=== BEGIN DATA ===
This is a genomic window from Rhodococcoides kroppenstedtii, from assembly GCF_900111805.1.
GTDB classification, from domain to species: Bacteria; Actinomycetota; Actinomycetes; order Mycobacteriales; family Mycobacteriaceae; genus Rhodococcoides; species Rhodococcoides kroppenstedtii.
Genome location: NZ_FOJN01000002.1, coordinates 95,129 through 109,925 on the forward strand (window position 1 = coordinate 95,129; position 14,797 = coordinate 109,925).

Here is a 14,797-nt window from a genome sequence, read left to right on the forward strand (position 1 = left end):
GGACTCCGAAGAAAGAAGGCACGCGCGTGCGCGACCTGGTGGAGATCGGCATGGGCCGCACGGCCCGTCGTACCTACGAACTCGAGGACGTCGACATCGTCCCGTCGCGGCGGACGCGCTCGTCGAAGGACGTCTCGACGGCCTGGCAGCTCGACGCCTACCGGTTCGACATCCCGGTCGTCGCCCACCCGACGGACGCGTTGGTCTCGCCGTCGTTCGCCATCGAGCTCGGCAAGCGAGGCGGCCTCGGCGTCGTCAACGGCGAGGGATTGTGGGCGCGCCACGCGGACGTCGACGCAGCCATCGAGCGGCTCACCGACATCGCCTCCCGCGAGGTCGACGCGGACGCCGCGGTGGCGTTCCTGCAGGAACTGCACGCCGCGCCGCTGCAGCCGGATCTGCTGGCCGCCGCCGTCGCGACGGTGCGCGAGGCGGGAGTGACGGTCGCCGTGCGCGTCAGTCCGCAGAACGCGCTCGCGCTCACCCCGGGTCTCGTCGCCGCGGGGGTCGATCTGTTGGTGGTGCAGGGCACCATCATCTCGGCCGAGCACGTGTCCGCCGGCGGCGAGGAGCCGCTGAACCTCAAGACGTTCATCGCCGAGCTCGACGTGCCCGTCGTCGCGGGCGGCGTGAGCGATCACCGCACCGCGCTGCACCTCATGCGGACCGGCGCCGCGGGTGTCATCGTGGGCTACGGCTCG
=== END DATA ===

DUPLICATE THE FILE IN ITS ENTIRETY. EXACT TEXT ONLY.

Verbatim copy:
This is a genomic window from Rhodococcoides kroppenstedtii, from assembly GCF_900111805.1.
GTDB classification, from domain to species: Bacteria; Actinomycetota; Actinomycetes; order Mycobacteriales; family Mycobacteriaceae; genus Rhodococcoides; species Rhodococcoides kroppenstedtii.
Genome location: NZ_FOJN01000002.1, coordinates 95,129 through 109,925 on the forward strand (window position 1 = coordinate 95,129; position 14,797 = coordinate 109,925).

Here is a 14,797-nt window from a genome sequence, read left to right on the forward strand (position 1 = left end):
GGACTCCGAAGAAAGAAGGCACGCGCGTGCGCGACCTGGTGGAGATCGGCATGGGCCGCACGGCCCGTCGTACCTACGAACTCGAGGACGTCGACATCGTCCCGTCGCGGCGGACGCGCTCGTCGAAGGACGTCTCGACGGCCTGGCAGCTCGACGCCTACCGGTTCGACATCCCGGTCGTCGCCCACCCGACGGACGCGTTGGTCTCGCCGTCGTTCGCCATCGAGCTCGGCAAGCGAGGCGGCCTCGGCGTCGTCAACGGCGAGGGATTGTGGGCGCGCCACGCGGACGTCGACGCAGCCATCGAGCGGCTCACCGACATCGCCTCCCGCGAGGTCGACGCGGACGCCGCGGTGGCGTTCCTGCAGGAACTGCACGCCGCGCCGCTGCAGCCGGATCTGCTGGCCGCCGCCGTCGCGACGGTGCGCGAGGCGGGAGTGACGGTCGCCGTGCGCGTCAGTCCGCAGAACGCGCTCGCGCTCACCCCGGGTCTCGTCGCCGCGGGGGTCGATCTGTTGGTGGTGCAGGGCACCATCATCTCGGCCGAGCACGTGTCCGCCGGCGGCGAGGAGCCGCTGAACCTCAAGACGTTCATCGCCGAGCTCGACGTGCCCGTCGTCGCGGGCGGCGTGAGCGATCACCGCACCGCGCTGCACCTCATGCGGACCGGCGCCGCGGGTGTCATCGTGGGCTACGGCTCG